U.S. Steel claims it terminated reserve officer for drug use

By Steve Gonzalez | Apr 18, 2007

U.S. Steel is accused of not reinstating an employee that was a member of the U.S. Army Reserves in a civil trial that began in federal court in East St. Louis on April 17.

Samuel Farmer, Jr. filed suit claiming his employer refused to rehire him after his honorable release from active military duty, in violation of the provisions of the Uniformed Services Employment and Reemployment Rights Act of 1994.

Farmer began his employment in April 1996, and claims in January 2003, his military service was activated by presidential order prompting him to provide U.S. Steel with appropriate notice of such service as required by law.

Farmer was a major in the United States Army Reserve and in January 2004, he was promoted to lieutenant colonel.

He was released from active military duty under honorable conditions in January 2005, and notified U.S. Steel of his intent to return to his position but alleges they failed to give him his job back.

U.S. Steel denies Farmer's allegations and claims it hired him back on Feb. 15, 2005, but terminated him for cause on May 5, 2005, because a hair sample tested positive for cocaine and cocaine metabolites.

U.S. Steel claims Farmer failed to provide verifiable information showing just cause for the positive drug test after he had been given an opportunity to do so.

The company also allege that Farmer failed two separate drug tests.

U.S. Steel claims its actions were legitimate and would have been taken regardless of Farmer's military status because of the positive drug test.

The company further alleges that they would have fired Farmer because they learned he was convicted of a felony in 2001, for aggravated unlawful use of a weapon.

On March 1, Chief Judge G. Patrick Murphy denied U.S. Steel's motion for a summary judgment.

In the order Murphy wrote, "The Court is not convinced that either party is entitled to judgment as a matter of law."

He added, "There are many material disputes of fact which must be resolved by a trial."

Murphy also said that there are a myriad of questions that surround the drug test.

He wrote, "Can a proper chain of custody be established? Was the testing accurate? What happened to the second drug test? Were the results altered in some way? What was communicated to U.S. Steel and when?"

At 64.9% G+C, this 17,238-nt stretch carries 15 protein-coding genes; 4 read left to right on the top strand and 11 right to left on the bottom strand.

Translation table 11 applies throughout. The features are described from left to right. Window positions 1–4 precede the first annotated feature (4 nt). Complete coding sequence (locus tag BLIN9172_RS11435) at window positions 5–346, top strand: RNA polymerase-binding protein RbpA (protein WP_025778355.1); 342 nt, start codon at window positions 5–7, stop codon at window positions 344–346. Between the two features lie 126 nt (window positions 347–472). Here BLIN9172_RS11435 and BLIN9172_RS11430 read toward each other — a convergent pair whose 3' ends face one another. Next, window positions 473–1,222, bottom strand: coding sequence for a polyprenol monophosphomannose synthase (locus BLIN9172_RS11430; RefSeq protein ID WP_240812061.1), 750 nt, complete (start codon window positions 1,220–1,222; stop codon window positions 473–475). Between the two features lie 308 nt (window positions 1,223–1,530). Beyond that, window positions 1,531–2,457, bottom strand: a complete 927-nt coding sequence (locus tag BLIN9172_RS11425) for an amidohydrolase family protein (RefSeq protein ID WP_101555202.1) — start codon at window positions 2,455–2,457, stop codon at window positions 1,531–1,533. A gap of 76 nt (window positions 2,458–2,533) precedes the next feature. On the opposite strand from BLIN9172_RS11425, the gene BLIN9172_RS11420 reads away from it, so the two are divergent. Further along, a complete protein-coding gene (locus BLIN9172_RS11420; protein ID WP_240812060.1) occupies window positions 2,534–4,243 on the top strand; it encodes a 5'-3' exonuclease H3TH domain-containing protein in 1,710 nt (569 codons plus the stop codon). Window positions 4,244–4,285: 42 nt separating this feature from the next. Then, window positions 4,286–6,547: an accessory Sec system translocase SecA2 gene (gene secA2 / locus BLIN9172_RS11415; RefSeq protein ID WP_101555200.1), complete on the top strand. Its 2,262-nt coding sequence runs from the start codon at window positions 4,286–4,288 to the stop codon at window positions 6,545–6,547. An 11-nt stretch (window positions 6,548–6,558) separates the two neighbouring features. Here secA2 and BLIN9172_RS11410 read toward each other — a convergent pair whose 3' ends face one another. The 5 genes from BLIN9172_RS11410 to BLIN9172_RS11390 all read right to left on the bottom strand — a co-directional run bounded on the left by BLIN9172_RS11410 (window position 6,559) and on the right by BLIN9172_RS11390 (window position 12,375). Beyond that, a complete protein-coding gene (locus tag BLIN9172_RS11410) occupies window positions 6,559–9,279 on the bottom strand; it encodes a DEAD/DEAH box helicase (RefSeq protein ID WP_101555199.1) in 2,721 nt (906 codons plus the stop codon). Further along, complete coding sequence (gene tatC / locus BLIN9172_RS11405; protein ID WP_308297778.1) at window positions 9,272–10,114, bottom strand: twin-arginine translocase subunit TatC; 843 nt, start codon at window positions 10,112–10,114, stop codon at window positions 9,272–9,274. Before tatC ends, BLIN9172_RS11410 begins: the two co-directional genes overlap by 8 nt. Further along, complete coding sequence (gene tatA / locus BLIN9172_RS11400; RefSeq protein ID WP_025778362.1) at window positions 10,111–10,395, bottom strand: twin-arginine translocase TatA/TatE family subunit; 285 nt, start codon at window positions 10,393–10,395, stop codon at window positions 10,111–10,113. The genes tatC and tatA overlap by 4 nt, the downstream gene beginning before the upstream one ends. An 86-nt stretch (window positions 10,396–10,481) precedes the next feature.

"These are all questions that the jury will have to decide," Murphy wrote. "Granting summary judgment on any claim for any party based on this record is an invitation to commit reversible error, an invitation which this Court passes."

On Tuesday, Murphy also granted all of Farmer's motions in limine and denied a motion in limine filed by U.S. Steel.

Farmer, represented by Ferne Wolf and Eric Sowers of St. Louis, asked Murphy to enter an order precluding U.S. Steel from calling as a witness at trial Thomas Cairns for the purpose of giving expert testimony.

He claims U.S. Steel failed to disclose Cairns was going to testify until March 22, which was past the deadline for disclosing experts.

Farmer also asked Murphy to enter an order instructing defense counsel and, through, defense counsel, all witnesses called on behalf of defendants to be instructed to refrain from any mention or interrogation, that three employees of defendant returned to work from military leave.

U.S. Steel, represented by Thomas Scott Stewart of the Hepler Broom firm and Mark Larson from U.S. Steel headquarters in Pittsburgh, asked Murphy to enter an order to exclude Farmer's expert Dr. Christopher Long from offering any testimony on the forensic admissibility of the drug test.

U.S. Steel contended that Long's suggestion that the drug test sample may have been contaminated is not supported by material facts.

They also claim that Long's inability to test the hair sample is irrelevant and should be excluded because it will only confuse the jury.

U.S. Steel maintains that just because Long does not have the ability to test the hair sample does not prove or disprove the accuracy of the drug test that was actually done.

After opening statements were made on Tuesday, Farmer took the stand at 11:35 a.m. and testified until 4:10.

The trial is expected to last at least a week.

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